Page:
Legacy Land Conservancy Protects New Chelsea-area Property

Ann Arbor, Michigan – Larry and Stephanie Doll of Chelsea have chosen Legacy Land Conservancy to protect 10 acres of woods and wetland in Sylvan Township.  This parcel is part of more than 550 acres of land previously protected in the headwaters surrounding Mill Creek, a primary tributary to the Huron River.

Larry originally purchased the property, which adjoins the 150 year-old Doll Family Farm, with the idea of building a home on the steep hillside above the wetland.  As he came to enjoy the property’s peace and natural beauty, he became increasingly convinced that he should protect these natural features permanently.

Newly protected land is located in the headwaters surrounding Mill Creek, a primary tributary to the Huron River

Newly protected land is located in the headwaters surrounding Mill Creek, a primary tributary to the Huron River

When his neighbors began to protect their land, Larry began explore to conservation options with Legacy Land Conservancy.   According to Larry, “Working with Legacy was great. They took the time needed to be sure I was comfortable with all aspects of the plan.  Hopefully, more farmers and landowners in Western Washtenaw and Eastern Jackson counties will follow suit and preserve this beautiful land of ours.”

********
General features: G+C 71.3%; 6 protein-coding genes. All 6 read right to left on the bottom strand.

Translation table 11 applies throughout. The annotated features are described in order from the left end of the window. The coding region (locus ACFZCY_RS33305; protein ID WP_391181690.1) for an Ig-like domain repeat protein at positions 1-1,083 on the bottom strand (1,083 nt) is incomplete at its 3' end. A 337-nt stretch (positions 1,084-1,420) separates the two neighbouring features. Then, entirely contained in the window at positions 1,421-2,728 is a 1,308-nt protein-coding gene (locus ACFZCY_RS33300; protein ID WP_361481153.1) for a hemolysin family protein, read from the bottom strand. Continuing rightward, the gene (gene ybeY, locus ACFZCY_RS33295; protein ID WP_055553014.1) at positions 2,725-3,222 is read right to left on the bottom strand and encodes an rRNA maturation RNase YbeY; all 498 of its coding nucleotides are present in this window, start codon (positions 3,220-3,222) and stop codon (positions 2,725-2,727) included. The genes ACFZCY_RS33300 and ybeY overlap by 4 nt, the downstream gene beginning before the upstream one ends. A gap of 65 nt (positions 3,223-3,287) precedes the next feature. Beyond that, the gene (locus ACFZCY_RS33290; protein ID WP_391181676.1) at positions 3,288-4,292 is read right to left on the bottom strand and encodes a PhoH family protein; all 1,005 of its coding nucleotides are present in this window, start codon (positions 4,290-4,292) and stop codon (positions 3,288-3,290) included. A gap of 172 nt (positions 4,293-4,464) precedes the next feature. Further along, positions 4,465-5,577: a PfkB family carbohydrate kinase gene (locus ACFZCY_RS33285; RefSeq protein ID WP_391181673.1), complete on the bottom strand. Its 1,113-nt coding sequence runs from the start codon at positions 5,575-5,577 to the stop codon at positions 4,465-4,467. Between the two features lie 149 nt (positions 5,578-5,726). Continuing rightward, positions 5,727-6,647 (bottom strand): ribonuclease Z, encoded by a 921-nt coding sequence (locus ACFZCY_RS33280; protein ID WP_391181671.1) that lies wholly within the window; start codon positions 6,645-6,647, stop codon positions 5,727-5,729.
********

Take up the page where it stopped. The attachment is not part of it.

Conservation and a love of the land runs in the Doll family, says Larry.  “Soon, there will be a Conservation Easement on my Father’s property to the southeast. I grew up rambling around these acres, and to know that it will be free from development forever is a very satisfying feeling.”

Legacy Executive Director Susan Lackey reflected on the importance of this small parcel.  “The land in this area drains directly to Mill Creek, which originates here in the Sharon Short Hills,” Lackey notes. “The combination of these headwaters, along with the geology of the Short Hills, means that the area hosts a variety of special habitats and rare and endangered species.  This makes it especially important to conserve as much of the undeveloped land as possible in the area, in order to protect these rare systems and the water quality.

“In this context,” says Lackey, “even small parcels become part of an important strategy for conservation.”

Conservation tools like easements protect habitats and water quality

Conservation tools like easements protect habitats and water quality

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